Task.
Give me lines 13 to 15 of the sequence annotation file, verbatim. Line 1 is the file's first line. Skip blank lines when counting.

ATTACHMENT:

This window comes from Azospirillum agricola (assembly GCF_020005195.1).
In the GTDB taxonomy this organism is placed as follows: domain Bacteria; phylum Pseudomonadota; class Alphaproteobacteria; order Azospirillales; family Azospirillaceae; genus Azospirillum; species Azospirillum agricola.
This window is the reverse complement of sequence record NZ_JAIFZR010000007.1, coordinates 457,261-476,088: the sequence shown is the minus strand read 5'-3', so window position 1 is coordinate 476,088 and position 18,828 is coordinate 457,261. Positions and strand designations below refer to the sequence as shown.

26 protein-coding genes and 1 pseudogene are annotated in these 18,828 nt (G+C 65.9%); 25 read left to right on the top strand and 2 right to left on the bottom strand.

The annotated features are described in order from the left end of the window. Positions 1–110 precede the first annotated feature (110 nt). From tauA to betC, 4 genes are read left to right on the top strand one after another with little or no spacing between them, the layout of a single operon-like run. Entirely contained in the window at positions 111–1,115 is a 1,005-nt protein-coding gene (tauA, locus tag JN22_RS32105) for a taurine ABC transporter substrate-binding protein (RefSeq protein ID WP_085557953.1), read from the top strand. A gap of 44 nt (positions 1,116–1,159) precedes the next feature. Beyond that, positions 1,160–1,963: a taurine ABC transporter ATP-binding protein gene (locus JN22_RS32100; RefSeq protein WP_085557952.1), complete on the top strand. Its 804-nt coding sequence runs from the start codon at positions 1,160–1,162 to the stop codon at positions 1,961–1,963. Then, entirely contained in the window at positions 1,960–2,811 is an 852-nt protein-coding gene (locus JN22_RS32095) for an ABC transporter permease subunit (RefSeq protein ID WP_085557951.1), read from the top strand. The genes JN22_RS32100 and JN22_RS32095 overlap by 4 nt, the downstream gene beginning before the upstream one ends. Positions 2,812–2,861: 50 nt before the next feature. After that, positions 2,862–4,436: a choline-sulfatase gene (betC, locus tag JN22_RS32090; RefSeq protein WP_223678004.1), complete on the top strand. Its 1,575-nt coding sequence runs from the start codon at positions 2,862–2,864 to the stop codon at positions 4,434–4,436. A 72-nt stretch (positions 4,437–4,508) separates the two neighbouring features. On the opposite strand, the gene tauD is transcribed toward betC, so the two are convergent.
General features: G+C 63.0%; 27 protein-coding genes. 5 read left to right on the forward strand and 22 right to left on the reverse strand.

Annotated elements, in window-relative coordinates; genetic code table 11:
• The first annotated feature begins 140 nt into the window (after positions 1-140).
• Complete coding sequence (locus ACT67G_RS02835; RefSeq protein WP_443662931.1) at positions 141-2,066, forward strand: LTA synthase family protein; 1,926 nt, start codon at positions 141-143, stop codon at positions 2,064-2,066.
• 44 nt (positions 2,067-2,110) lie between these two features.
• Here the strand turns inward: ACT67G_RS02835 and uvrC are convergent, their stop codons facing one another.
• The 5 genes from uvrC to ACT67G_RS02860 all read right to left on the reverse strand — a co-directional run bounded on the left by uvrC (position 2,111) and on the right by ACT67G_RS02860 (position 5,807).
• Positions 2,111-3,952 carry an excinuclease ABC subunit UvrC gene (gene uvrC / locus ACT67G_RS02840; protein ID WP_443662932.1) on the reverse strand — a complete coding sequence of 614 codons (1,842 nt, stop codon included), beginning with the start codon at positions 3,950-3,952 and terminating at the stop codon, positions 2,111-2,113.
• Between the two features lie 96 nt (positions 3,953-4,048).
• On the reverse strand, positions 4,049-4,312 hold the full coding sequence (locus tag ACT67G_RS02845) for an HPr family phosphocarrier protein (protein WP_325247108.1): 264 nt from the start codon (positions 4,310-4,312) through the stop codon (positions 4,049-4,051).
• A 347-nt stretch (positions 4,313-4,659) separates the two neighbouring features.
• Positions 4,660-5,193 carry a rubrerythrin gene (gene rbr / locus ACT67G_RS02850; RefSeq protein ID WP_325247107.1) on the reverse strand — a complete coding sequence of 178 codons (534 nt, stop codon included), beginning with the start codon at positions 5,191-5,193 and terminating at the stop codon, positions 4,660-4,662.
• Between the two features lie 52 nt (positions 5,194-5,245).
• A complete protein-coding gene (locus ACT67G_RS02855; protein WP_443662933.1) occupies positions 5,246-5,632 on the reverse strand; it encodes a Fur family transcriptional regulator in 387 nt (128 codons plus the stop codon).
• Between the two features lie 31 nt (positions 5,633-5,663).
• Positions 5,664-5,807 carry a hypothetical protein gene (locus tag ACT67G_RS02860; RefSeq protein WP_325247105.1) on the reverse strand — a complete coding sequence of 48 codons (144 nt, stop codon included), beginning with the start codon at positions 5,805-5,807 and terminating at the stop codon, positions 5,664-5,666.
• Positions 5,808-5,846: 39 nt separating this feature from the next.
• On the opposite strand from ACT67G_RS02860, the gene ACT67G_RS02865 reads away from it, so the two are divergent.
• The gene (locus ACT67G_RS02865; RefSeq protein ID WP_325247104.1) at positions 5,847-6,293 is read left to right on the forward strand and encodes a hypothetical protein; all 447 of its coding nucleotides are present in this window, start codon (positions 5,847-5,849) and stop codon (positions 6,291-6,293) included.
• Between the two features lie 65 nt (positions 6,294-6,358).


• Positions 2,111-3,952 carry an excinuclease ABC subunit UvrC gene (gene uvrC / locus ACT67G_RS02840; protein ID WP_443662932.1) on the reverse strand — a complete coding sequence of 614 codons (1,842 nt, stop codon included), beginning with the start codon at positions 3,950-3,952 and terminating at the stop codon, positions 2,111-2,113.
• Between the two features lie 96 nt (positions 3,953-4,048).
• On the reverse strand, positions 4,049-4,312 hold the full coding sequence (locus tag ACT67G_RS02845) for an HPr family phosphocarrier protein (protein WP_325247108.1): 264 nt from the start codon (positions 4,310-4,312) through the stop codon (positions 4,049-4,051).